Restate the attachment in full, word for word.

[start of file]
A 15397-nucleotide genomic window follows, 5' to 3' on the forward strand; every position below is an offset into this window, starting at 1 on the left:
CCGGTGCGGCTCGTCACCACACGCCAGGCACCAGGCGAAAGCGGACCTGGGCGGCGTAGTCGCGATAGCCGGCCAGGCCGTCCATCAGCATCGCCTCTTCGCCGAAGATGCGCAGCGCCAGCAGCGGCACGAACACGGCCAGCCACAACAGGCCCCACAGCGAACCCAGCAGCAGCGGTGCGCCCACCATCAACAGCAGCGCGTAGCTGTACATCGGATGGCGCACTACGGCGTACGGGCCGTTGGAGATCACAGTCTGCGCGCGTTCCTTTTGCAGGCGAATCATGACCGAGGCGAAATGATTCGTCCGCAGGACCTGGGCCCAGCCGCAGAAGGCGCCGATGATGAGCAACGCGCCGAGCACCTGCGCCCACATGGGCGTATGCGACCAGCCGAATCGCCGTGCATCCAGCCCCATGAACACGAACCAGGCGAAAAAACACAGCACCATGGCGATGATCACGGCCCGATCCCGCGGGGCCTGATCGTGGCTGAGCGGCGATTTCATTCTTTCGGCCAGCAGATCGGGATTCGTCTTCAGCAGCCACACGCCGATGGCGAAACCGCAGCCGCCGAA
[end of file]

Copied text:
A 15397-nucleotide genomic window follows, 5' to 3' on the forward strand; every position below is an offset into this window, starting at 1 on the left:
CCGGTGCGGCTCGTCACCACACGCCAGGCACCAGGCGAAAGCGGACCTGGGCGGCGTAGTCGCGATAGCCGGCCAGGCCGTCCATCAGCATCGCCTCTTCGCCGAAGATGCGCAGCGCCAGCAGCGGCACGAACACGGCCAGCCACAACAGGCCCCACAGCGAACCCAGCAGCAGCGGTGCGCCCACCATCAACAGCAGCGCGTAGCTGTACATCGGATGGCGCACTACGGCGTACGGGCCGTTGGAGATCACAGTCTGCGCGCGTTCCTTTTGCAGGCGAATCATGACCGAGGCGAAATGATTCGTCCGCAGGACCTGGGCCCAGCCGCAGAAGGCGCCGATGATGAGCAACGCGCCGAGCACCTGCGCCCACATGGGCGTATGCGACCAGCCGAATCGCCGTGCATCCAGCCCCATGAACACGAACCAGGCGAAAAAACACAGCACCATGGCGATGATCACGGCCCGATCCCGCGGGGCCTGATCGTGGCTGAGCGGCGATTTCATTCTTTCGGCCAGCAGATCGGGATTCGTCTTCAGCAGCCACACGCCGATGGCGAAACCGCAGCCGCCGAA